A few days ago, I learned about an intriguing writing contest called the Unchartered Novel Excerpt contest. This contest was recommended by a writing colleague whose agent is the judge. You can submit anywhere from 1,000 to 5,000 words of your work in progress and the key is to choose something exciting to attract attention. It took some thinking as I have several big moments in this 122,000-word manuscript.

I wound up choosing two consecutive scenes that contain action, dialogue, and address the heart of the story. I’ve been working on this section a great deal and will be submitting the piece this week, I hope. If you’re interested in learning more about the contest, and I apologize for the late date, click HERE. They aren’t just looking for fantasy, but mysteries and horror as well. There’s also a good FAQ you can read on the home page for more information. I’ll do a little more research before I hit the submit button.

Research for my urban fantasy has been the other focus lately. Although I’ve read plenty of novels in this genre and books on Wicca and magic, I now find myself needing to read more on shamanism. One of the key characters in my fantasy is a shaman of mixed ethnic backgrounds, however, his shamanic training came from North American Indigenous cultures, and therein lies the problem.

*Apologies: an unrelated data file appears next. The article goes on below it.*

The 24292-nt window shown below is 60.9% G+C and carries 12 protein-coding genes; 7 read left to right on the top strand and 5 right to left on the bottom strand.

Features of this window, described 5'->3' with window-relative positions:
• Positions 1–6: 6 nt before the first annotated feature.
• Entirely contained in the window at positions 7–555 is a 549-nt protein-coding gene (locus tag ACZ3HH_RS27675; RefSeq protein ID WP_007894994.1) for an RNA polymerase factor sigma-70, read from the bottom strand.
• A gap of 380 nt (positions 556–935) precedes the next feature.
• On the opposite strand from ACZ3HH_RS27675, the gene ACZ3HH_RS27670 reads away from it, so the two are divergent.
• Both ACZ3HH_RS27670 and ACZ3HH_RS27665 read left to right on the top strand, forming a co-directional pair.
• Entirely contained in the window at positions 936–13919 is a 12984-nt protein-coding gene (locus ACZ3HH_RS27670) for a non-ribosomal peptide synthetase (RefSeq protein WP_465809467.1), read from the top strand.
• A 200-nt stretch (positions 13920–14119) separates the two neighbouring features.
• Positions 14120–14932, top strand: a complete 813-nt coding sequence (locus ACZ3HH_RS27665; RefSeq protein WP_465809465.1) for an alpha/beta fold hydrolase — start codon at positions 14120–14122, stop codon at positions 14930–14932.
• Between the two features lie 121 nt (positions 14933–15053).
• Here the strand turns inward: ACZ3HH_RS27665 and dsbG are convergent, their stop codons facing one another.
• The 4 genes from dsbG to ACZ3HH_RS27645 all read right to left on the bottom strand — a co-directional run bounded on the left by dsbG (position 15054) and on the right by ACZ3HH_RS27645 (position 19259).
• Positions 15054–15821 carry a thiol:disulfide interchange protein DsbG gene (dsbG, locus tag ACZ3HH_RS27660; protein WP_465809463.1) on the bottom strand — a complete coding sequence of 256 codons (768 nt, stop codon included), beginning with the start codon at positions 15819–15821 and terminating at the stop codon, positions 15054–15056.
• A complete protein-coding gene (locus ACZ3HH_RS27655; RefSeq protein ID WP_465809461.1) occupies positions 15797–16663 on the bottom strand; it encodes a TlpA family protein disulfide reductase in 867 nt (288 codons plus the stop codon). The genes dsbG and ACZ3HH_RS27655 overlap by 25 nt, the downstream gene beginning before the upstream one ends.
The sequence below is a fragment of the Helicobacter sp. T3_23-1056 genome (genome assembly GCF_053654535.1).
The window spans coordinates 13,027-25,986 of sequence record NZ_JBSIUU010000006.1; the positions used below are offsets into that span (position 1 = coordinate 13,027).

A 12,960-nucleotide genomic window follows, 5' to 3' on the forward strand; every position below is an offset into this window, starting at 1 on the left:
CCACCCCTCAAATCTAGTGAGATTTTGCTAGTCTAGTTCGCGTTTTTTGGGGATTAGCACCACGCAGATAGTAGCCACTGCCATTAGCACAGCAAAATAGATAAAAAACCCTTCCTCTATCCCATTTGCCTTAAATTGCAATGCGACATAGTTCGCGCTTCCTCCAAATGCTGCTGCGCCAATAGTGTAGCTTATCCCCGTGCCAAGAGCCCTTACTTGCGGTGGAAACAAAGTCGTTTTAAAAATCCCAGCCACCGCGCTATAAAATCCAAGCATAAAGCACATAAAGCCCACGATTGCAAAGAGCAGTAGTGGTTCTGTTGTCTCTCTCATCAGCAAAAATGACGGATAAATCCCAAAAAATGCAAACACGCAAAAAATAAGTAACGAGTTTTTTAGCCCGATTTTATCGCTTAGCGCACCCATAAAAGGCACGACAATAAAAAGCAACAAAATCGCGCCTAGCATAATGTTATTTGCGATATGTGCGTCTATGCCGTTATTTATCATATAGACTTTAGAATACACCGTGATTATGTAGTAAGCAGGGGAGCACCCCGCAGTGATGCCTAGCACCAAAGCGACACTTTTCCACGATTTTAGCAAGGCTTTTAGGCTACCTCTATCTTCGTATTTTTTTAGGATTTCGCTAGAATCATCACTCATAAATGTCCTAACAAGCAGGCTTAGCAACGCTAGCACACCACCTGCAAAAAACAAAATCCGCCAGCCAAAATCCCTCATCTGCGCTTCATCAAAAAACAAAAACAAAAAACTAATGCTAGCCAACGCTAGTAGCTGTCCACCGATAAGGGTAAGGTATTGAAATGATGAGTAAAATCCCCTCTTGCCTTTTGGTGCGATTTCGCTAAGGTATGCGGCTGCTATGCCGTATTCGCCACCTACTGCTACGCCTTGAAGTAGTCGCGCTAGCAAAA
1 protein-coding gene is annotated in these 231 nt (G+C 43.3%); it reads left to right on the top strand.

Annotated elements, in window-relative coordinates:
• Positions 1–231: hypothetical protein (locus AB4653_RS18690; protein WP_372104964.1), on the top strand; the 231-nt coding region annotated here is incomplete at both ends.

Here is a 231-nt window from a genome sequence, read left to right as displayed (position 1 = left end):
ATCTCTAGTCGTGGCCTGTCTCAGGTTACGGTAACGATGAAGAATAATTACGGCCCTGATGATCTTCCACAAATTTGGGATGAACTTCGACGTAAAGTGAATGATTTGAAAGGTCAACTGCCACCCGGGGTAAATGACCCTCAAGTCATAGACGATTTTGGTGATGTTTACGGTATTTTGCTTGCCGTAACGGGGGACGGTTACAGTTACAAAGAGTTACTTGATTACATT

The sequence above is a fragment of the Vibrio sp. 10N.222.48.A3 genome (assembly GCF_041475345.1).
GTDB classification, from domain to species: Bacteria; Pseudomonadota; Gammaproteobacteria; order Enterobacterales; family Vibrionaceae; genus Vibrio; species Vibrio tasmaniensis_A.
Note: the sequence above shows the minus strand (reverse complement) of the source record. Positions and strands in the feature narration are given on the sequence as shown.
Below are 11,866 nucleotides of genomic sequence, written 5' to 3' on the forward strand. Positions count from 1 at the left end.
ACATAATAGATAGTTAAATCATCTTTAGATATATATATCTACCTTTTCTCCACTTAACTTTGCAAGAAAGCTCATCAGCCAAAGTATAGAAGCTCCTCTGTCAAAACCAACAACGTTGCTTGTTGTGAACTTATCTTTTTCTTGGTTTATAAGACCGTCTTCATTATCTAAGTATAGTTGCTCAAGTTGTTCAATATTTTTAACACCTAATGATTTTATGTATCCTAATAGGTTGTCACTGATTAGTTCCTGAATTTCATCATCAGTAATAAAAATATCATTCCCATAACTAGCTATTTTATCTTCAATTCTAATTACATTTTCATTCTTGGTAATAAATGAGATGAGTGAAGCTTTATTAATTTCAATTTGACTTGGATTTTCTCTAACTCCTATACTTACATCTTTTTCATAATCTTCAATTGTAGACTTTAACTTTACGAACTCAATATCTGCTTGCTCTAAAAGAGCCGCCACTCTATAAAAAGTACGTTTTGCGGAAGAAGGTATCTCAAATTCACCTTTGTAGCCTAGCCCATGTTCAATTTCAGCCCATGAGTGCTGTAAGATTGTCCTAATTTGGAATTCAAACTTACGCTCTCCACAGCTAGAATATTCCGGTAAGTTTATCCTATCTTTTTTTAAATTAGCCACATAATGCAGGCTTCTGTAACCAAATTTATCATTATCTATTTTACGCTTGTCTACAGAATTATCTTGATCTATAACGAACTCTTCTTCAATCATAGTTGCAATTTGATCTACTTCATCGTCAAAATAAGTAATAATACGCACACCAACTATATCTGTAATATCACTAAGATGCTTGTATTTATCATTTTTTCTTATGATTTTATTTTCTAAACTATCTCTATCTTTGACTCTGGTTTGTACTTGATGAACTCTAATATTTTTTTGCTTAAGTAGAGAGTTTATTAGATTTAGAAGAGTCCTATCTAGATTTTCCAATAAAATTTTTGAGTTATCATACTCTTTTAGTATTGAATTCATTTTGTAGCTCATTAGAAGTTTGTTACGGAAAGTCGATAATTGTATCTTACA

After reading a number of articles about the need for sensitivity and the reluctance of publishers to touch anything even remotely Indigenous, particularly here in Canada, I’m reworking the character and focusing on Celtic shamanism, which is my ethnic background.

I found an amazing book on the topic that speaks to me on a level I hadn’t anticipated at all, but that’s something to reflect on later. At the moment, I’m looking at the issue from a writing/researching perspective and have compiled pages of notes. This particular character doesn’t have a lot of scenes, but the ones he does have are crucial and will necessitate some rewriting in the next draft.

The more I work on this book, the more I learn, and the more things need to be changed. Have you found that the longer you work on a project and the more research you do, the extra number of drafts you create? This whole process would be so much easier if I were writing a novella.

I was listening to the great novelist John Irving on CBC Radio this weekend. He’s 80 years old now and is about to release his latest novel. Wow! The interviewer asked him if he has another novel in the works, and he replied that he does, but it’ll be much shorter. He doesn’t have the time and energy for months of research anymore. I can totally relate to that!

Whirling Through Autumn

Autumn’s always a busy time for writers with conferences, workshops, book launches, courses, readings, and many other events. When you’re launching a book during this period, the activity really ramps up. It’s why I feel a bit like an autumn leaf that’s been swept up on the wind and swooshed from place to place.